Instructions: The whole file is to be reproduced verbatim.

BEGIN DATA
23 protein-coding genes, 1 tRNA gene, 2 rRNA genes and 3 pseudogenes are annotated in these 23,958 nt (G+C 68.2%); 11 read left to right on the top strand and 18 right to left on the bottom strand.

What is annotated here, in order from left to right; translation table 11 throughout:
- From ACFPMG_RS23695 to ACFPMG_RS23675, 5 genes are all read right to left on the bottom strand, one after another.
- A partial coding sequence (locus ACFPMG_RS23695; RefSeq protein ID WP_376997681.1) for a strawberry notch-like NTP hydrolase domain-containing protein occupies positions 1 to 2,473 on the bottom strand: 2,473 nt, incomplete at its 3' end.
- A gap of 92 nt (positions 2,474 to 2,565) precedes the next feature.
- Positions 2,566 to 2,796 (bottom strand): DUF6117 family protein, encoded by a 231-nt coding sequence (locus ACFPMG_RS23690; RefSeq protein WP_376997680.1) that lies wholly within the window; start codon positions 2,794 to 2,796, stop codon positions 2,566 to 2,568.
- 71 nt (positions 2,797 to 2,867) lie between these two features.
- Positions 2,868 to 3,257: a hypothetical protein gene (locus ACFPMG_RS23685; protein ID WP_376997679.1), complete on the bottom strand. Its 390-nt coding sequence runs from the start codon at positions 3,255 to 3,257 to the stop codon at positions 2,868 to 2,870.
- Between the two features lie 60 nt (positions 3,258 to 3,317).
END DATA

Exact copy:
23 protein-coding genes, 1 tRNA gene, 2 rRNA genes and 3 pseudogenes are annotated in these 23,958 nt (G+C 68.2%); 11 read left to right on the top strand and 18 right to left on the bottom strand.

What is annotated here, in order from left to right; translation table 11 throughout:
- From ACFPMG_RS23695 to ACFPMG_RS23675, 5 genes are all read right to left on the bottom strand, one after another.
- A partial coding sequence (locus ACFPMG_RS23695; RefSeq protein ID WP_376997681.1) for a strawberry notch-like NTP hydrolase domain-containing protein occupies positions 1 to 2,473 on the bottom strand: 2,473 nt, incomplete at its 3' end.
- A gap of 92 nt (positions 2,474 to 2,565) precedes the next feature.
- Positions 2,566 to 2,796 (bottom strand): DUF6117 family protein, encoded by a 231-nt coding sequence (locus ACFPMG_RS23690; RefSeq protein WP_376997680.1) that lies wholly within the window; start codon positions 2,794 to 2,796, stop codon positions 2,566 to 2,568.
- 71 nt (positions 2,797 to 2,867) lie between these two features.
- Positions 2,868 to 3,257: a hypothetical protein gene (locus ACFPMG_RS23685; protein ID WP_376997679.1), complete on the bottom strand. Its 390-nt coding sequence runs from the start codon at positions 3,255 to 3,257 to the stop codon at positions 2,868 to 2,870.
- Between the two features lie 60 nt (positions 3,258 to 3,317).